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Re: Ideal Swap Partition Size



On Thu, 2009-01-22 at 08:57 -0600, Aaron Konstam wrote:
> On Thu, 2009-01-22 at 12:39 +0000, Alan Cox wrote:
> > On Wed, 21 Jan 2009 17:49:34 -0800 (PST)
> > Leslie Satenstein <lsatenstein yahoo com> wrote:
> > 
> > > Regarding swap files and intel architectures.  I believe swapping is not by pages, but by segment sizes, which is gruesome, because of performance.  
> > 
> > Linux always pages - it doesn't use intel segmentation - in fact nobody
> > post 286 era does.
> > 
> Well now that I committed myself , I have question for you Alan,,
> because I know you know the real answer.
> 
> 
> Normally, when we talk about VM OSs we discuss a memory space and an
> address space. VM is supposed to be mapping pages or segments from the
> address space to the memory space and reverse. I was surprised at your
> saying that segmentation is not being used in Linux. If it is paging
> that is being used where is the address space that the pages reside in.

In the memory layout of a process we talk about the code, data and stack
segments, because in the original PDP-11 architecture a segmentation
model was easier to manage than a paging model (the machine could only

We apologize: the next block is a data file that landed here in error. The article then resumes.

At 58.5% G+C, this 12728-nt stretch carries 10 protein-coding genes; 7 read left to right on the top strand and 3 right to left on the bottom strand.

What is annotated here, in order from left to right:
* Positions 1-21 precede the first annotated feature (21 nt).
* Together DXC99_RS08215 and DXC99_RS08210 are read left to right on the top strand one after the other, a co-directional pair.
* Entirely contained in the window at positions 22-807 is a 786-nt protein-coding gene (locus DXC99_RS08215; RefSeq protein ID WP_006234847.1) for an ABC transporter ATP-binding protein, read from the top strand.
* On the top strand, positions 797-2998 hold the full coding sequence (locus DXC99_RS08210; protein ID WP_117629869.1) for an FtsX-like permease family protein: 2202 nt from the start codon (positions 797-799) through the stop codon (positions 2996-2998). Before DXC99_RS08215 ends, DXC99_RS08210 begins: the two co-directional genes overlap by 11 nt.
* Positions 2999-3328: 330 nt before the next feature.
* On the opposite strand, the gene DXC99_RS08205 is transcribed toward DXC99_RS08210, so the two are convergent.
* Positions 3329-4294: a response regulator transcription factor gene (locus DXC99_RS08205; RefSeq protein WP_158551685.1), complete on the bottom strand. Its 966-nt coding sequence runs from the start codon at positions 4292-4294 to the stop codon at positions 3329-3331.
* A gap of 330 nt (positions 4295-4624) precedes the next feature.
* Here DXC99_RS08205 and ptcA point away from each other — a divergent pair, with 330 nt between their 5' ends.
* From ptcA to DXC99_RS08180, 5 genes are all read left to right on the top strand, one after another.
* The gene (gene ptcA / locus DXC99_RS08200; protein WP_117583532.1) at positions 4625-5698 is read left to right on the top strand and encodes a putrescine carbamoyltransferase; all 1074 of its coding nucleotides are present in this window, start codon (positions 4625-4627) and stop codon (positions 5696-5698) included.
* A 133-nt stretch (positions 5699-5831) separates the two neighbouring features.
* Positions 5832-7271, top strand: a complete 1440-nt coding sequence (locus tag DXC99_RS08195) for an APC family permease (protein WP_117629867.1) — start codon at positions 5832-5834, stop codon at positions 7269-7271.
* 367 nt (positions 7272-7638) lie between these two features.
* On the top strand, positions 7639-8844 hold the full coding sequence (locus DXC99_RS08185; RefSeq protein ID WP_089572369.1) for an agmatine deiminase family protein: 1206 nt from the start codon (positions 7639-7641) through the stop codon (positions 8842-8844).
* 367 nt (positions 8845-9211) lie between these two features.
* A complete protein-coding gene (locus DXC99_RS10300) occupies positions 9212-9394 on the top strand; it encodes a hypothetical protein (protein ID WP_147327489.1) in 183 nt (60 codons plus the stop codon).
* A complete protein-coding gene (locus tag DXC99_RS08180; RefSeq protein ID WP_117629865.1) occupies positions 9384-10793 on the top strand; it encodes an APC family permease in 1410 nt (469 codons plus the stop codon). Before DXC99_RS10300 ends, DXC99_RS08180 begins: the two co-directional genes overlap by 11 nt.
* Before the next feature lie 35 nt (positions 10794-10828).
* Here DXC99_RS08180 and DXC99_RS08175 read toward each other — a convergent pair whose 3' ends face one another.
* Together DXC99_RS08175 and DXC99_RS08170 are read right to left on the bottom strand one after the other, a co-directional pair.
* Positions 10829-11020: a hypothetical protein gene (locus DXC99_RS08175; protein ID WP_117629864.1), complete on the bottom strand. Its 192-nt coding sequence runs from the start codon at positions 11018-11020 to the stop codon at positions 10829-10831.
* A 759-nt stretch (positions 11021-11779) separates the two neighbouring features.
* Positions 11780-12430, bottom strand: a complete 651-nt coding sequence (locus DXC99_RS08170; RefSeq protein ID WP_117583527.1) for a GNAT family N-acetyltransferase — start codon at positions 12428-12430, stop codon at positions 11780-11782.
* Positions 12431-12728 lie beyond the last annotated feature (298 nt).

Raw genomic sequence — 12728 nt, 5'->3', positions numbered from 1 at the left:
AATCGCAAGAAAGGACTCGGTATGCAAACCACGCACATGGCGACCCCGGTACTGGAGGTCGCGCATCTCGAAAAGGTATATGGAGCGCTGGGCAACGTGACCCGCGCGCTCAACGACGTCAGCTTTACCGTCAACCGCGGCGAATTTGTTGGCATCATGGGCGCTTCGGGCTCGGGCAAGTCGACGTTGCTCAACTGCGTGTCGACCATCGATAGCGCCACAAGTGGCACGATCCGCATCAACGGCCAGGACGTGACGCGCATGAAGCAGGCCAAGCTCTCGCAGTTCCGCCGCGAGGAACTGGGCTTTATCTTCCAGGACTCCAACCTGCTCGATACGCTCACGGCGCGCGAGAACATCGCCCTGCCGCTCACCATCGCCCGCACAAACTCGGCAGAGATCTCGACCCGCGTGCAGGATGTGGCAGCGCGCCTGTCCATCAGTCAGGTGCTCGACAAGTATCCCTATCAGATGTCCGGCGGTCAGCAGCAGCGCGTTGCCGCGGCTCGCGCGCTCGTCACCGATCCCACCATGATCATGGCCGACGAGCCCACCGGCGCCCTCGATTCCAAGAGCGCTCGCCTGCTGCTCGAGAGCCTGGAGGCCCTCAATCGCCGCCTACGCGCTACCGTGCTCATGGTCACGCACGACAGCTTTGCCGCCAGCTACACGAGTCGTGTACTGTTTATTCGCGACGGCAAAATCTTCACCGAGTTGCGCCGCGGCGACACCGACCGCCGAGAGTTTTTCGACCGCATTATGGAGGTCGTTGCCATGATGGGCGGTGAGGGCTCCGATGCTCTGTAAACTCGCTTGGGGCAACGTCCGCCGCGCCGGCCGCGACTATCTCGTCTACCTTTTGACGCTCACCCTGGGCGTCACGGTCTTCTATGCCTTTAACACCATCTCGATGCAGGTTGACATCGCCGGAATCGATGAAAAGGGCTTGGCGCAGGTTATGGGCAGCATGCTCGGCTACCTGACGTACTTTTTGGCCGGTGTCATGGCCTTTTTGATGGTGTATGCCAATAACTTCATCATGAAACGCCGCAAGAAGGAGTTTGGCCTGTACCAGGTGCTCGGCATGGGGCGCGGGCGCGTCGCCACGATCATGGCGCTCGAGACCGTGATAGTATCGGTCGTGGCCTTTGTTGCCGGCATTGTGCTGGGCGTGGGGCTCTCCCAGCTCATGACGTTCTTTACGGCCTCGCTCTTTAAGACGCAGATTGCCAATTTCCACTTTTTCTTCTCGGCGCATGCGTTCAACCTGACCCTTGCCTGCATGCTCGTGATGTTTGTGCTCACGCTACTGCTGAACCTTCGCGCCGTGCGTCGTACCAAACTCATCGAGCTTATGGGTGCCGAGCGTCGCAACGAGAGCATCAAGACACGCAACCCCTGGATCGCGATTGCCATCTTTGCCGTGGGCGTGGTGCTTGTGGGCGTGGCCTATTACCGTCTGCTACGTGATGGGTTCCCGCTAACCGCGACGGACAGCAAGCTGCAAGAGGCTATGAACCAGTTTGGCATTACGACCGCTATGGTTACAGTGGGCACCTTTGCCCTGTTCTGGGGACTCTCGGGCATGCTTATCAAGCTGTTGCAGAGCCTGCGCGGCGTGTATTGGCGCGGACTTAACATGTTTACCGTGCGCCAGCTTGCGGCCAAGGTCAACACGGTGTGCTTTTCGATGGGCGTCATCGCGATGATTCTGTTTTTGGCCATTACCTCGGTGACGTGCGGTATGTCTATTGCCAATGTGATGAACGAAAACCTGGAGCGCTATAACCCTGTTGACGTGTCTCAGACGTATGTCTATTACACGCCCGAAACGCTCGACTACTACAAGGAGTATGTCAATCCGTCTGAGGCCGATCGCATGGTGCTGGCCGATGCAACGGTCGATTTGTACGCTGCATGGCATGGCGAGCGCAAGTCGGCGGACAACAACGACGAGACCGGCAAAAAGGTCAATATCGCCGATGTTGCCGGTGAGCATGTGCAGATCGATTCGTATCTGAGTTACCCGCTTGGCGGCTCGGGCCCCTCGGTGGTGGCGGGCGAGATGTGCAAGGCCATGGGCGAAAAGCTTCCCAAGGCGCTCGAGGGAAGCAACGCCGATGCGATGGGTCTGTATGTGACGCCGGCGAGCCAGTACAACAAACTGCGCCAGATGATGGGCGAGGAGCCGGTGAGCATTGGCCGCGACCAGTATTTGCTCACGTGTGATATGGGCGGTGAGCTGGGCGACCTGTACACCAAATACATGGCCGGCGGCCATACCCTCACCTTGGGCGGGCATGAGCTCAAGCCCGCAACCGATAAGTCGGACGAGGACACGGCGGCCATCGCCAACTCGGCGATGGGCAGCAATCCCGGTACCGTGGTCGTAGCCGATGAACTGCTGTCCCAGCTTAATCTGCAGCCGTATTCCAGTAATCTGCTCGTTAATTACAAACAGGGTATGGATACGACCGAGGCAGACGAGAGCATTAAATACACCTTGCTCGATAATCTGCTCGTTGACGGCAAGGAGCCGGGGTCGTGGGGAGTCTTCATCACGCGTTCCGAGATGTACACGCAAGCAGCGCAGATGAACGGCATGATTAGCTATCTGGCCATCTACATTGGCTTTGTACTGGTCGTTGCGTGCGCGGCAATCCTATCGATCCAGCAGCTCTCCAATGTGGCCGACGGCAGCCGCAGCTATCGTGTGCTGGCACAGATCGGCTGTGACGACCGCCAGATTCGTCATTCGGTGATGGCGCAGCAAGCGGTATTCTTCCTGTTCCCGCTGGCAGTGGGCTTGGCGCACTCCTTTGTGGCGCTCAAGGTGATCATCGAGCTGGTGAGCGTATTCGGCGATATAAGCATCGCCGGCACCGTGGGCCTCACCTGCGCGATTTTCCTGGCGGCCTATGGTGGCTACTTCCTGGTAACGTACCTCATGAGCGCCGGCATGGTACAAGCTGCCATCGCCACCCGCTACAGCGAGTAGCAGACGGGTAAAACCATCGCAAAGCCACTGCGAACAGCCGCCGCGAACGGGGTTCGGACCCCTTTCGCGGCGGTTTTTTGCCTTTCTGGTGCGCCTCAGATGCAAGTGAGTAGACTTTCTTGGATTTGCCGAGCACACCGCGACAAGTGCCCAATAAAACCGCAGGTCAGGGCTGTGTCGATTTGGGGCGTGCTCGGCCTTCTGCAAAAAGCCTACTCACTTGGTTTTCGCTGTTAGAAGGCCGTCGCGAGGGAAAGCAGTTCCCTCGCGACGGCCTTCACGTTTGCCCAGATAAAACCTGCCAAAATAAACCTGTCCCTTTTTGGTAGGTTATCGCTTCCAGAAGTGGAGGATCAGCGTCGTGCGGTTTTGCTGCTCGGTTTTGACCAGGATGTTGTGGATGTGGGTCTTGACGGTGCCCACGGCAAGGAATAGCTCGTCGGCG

have 8 "pages" in each segment, so there wasn't much point). This use of
the terminology persists today. However as Alan said every modern
machine supports paging so in practice that's what's really happening.
It's convenient to keep the segment terminology because there are
*logical* differences between the three segments, which the kernel uses
in its memory management policy.

The term "swap" is also a holdback from even before the segmentation
days, since entire processes would be moved (roll-in/roll-out). When
Unix used a segmented model segments were moved instead of whole
processes, but it was still called swapping, and the term "swap space"
persists even when it's used for paging.

As if you weren't confused enough :-)

poc


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